All my life, people have told me that I was too sensitive. And they were right. I cry about everything.
One of my first memories of being picked on for my soft heart was at a fellow classmate’s birthday party at the roller rink. We were all a bunch of kindergardeners with Winnie-the-Pooh overalls and velcro, light-up tennis shoes. We were all dorky-looking, snot-faced, and yet adorably small and innocent. And we were all just trying to stay on our feet as we worked our way around the rink with our chunky rollerblades, clinging to the sides and using the walls to propel us forward at the speed of Houston traffic. Except I wasn’t having as much fun moving so slow. So instead, I found where the music was blasting through the rink’s speakers and had myself a dance party! Just me and I, dancing with all that I could give. Spice Girls couldn’t handle my moves.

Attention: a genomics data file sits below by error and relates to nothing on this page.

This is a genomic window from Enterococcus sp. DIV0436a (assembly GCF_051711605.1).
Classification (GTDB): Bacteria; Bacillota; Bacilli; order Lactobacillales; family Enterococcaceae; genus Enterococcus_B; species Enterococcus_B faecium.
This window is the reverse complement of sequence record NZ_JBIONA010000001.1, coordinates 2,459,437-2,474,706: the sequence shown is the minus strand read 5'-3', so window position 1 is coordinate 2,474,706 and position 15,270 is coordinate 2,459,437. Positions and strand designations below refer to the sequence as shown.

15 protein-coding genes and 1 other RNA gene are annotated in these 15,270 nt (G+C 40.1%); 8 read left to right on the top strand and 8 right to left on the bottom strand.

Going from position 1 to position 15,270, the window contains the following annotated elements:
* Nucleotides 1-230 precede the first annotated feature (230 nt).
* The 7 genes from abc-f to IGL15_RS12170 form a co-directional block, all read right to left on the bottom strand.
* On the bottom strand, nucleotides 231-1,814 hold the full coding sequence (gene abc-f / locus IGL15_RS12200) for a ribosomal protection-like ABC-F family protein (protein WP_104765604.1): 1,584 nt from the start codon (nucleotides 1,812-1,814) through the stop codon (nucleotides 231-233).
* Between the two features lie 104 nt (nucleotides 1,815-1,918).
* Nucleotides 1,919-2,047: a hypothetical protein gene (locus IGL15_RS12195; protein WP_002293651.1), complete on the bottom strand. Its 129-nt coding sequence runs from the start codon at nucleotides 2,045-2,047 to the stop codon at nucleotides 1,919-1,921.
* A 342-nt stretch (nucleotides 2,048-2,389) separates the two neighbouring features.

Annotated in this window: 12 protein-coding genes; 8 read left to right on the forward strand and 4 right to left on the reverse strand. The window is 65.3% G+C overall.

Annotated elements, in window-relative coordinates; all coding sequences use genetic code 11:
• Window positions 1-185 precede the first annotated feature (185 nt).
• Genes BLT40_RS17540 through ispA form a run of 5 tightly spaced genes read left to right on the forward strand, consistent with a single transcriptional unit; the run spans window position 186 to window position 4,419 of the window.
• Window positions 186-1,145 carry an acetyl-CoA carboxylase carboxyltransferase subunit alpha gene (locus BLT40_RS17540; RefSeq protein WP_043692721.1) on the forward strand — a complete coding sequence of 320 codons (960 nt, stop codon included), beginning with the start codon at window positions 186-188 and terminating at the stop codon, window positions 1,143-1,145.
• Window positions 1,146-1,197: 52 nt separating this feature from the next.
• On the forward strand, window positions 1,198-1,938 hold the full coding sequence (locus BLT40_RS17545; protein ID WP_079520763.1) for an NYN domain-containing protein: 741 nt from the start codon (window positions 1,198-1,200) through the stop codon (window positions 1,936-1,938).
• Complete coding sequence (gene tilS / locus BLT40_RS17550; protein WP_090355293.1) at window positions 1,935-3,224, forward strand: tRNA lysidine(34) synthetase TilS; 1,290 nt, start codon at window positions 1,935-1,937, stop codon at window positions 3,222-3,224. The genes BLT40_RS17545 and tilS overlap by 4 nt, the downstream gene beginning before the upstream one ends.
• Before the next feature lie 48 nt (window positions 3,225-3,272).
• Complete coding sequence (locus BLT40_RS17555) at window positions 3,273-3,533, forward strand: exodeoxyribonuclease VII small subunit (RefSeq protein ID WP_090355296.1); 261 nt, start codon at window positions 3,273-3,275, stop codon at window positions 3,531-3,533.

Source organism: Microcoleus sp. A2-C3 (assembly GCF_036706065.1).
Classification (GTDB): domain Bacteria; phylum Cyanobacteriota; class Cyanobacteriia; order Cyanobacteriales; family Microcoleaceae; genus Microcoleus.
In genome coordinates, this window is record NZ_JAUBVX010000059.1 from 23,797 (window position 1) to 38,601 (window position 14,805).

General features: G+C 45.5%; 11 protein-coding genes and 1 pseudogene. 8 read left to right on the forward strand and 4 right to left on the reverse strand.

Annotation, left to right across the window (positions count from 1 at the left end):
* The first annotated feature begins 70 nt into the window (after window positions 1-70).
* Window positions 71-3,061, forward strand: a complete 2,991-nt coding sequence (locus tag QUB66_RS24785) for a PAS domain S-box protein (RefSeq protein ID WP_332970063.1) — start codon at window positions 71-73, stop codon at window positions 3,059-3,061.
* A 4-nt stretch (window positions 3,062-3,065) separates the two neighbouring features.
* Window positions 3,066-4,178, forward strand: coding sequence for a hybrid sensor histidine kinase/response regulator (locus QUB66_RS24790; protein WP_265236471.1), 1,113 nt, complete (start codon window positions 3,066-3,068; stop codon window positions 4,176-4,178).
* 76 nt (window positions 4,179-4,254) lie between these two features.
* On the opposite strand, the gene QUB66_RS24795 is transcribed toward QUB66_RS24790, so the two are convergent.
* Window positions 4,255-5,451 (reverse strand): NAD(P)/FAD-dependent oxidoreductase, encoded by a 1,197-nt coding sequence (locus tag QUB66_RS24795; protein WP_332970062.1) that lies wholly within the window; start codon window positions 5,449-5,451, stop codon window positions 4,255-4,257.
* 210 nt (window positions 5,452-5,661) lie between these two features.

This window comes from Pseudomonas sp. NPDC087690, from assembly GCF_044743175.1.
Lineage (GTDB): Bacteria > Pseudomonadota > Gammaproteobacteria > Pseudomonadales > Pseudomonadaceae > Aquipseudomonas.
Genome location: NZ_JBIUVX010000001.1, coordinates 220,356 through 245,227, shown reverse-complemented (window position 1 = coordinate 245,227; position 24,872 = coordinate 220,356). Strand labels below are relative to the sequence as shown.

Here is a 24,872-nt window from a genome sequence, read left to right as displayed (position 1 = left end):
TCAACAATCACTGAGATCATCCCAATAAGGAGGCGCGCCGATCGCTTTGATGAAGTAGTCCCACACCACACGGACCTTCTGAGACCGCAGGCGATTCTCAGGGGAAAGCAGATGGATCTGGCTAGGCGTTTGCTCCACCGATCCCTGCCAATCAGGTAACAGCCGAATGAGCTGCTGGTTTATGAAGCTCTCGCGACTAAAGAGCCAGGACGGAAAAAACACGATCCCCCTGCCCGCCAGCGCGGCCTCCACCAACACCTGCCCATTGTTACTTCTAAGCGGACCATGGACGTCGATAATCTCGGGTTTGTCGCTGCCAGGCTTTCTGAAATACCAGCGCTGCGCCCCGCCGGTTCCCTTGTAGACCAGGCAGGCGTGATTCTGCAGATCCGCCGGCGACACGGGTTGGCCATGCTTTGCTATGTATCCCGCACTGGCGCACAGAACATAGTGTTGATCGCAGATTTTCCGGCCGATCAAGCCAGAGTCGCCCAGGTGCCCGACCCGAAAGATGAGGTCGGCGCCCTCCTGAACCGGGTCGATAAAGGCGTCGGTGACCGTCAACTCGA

Apparently, neither could my 5-year-old peers. I don’t remember what words were said to me, but I do remember how they made me feel: rejected, outcasted, henceforth declared too weird and different. When my mother finally came to take me home from the party, I was a puddle of sobbing tears. My at-one-time friends had taunted me even more once they saw the tears start to flow. And tears meant I was a Cry Baby.
As I grew older, that name followed me. In elementary school, boys at church would pick on me until they made me cry. In middle school, girls on my basketball team teased me for being such a ‘good girl’ until I would cry with frustration. How embarrassing it was when my basketball coach had to pull me aside to tell me that I needed to “grow a thicker layer of skin” to cope!